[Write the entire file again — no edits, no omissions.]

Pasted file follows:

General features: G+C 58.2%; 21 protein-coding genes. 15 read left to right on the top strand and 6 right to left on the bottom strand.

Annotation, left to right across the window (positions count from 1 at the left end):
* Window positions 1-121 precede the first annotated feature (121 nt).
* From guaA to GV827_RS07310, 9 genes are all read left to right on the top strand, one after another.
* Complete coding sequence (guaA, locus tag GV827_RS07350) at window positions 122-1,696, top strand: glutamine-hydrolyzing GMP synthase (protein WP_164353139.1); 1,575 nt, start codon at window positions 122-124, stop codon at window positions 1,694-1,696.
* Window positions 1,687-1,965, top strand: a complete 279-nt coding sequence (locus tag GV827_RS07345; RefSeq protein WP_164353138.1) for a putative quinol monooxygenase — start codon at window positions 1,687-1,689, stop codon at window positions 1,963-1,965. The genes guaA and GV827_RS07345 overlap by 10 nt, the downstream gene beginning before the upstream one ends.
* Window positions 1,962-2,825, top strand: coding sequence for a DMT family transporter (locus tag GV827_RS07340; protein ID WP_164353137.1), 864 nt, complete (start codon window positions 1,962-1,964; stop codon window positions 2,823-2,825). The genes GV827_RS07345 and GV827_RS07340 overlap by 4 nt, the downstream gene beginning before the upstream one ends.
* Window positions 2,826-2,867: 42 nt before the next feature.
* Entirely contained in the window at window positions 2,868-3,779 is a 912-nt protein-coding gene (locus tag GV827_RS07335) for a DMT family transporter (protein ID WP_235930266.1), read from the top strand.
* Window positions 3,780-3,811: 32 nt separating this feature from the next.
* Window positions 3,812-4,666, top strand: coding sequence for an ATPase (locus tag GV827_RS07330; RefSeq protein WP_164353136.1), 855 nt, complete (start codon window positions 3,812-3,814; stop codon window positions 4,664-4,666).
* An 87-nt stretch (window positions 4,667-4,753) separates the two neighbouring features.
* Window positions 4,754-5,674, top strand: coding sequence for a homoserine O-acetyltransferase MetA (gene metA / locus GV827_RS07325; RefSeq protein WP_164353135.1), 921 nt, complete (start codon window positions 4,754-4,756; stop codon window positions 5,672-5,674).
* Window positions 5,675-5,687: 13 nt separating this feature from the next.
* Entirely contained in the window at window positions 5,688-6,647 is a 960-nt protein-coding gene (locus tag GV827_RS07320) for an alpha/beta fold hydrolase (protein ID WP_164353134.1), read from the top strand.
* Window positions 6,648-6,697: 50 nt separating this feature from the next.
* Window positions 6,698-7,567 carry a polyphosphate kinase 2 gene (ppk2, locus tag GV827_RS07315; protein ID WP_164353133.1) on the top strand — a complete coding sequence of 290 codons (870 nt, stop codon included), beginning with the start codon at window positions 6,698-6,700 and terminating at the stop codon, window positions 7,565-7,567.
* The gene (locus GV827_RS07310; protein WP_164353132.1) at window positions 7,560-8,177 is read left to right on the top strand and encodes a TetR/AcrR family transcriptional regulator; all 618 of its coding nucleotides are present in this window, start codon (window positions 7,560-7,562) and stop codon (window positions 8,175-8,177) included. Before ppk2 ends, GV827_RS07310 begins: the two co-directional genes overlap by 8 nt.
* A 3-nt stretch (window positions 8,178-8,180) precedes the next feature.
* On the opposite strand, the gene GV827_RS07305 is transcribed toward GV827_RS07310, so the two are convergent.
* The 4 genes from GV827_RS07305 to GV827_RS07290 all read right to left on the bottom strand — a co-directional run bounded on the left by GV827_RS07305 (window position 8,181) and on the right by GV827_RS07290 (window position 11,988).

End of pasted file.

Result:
General features: G+C 58.2%; 21 protein-coding genes. 15 read left to right on the top strand and 6 right to left on the bottom strand.

Annotation, left to right across the window (positions count from 1 at the left end):
* Window positions 1-121 precede the first annotated feature (121 nt).
* From guaA to GV827_RS07310, 9 genes are all read left to right on the top strand, one after another.
* Complete coding sequence (guaA, locus tag GV827_RS07350) at window positions 122-1,696, top strand: glutamine-hydrolyzing GMP synthase (protein WP_164353139.1); 1,575 nt, start codon at window positions 122-124, stop codon at window positions 1,694-1,696.
* Window positions 1,687-1,965, top strand: a complete 279-nt coding sequence (locus tag GV827_RS07345; RefSeq protein WP_164353138.1) for a putative quinol monooxygenase — start codon at window positions 1,687-1,689, stop codon at window positions 1,963-1,965. The genes guaA and GV827_RS07345 overlap by 10 nt, the downstream gene beginning before the upstream one ends.
* Window positions 1,962-2,825, top strand: coding sequence for a DMT family transporter (locus tag GV827_RS07340; protein ID WP_164353137.1), 864 nt, complete (start codon window positions 1,962-1,964; stop codon window positions 2,823-2,825). The genes GV827_RS07345 and GV827_RS07340 overlap by 4 nt, the downstream gene beginning before the upstream one ends.
* Window positions 2,826-2,867: 42 nt before the next feature.
* Entirely contained in the window at window positions 2,868-3,779 is a 912-nt protein-coding gene (locus tag GV827_RS07335) for a DMT family transporter (protein ID WP_235930266.1), read from the top strand.
* Window positions 3,780-3,811: 32 nt separating this feature from the next.
* Window positions 3,812-4,666, top strand: coding sequence for an ATPase (locus tag GV827_RS07330; RefSeq protein WP_164353136.1), 855 nt, complete (start codon window positions 3,812-3,814; stop codon window positions 4,664-4,666).
* An 87-nt stretch (window positions 4,667-4,753) separates the two neighbouring features.
* Window positions 4,754-5,674, top strand: coding sequence for a homoserine O-acetyltransferase MetA (gene metA / locus GV827_RS07325; RefSeq protein WP_164353135.1), 921 nt, complete (start codon window positions 4,754-4,756; stop codon window positions 5,672-5,674).
* Window positions 5,675-5,687: 13 nt separating this feature from the next.
* Entirely contained in the window at window positions 5,688-6,647 is a 960-nt protein-coding gene (locus tag GV827_RS07320) for an alpha/beta fold hydrolase (protein ID WP_164353134.1), read from the top strand.
* Window positions 6,648-6,697: 50 nt separating this feature from the next.
* Window positions 6,698-7,567 carry a polyphosphate kinase 2 gene (ppk2, locus tag GV827_RS07315; protein ID WP_164353133.1) on the top strand — a complete coding sequence of 290 codons (870 nt, stop codon included), beginning with the start codon at window positions 6,698-6,700 and terminating at the stop codon, window positions 7,565-7,567.
* The gene (locus GV827_RS07310; protein WP_164353132.1) at window positions 7,560-8,177 is read left to right on the top strand and encodes a TetR/AcrR family transcriptional regulator; all 618 of its coding nucleotides are present in this window, start codon (window positions 7,560-7,562) and stop codon (window positions 8,175-8,177) included. Before ppk2 ends, GV827_RS07310 begins: the two co-directional genes overlap by 8 nt.
* A 3-nt stretch (window positions 8,178-8,180) precedes the next feature.
* On the opposite strand, the gene GV827_RS07305 is transcribed toward GV827_RS07310, so the two are convergent.
* The 4 genes from GV827_RS07305 to GV827_RS07290 all read right to left on the bottom strand — a co-directional run bounded on the left by GV827_RS07305 (window position 8,181) and on the right by GV827_RS07290 (window position 11,988).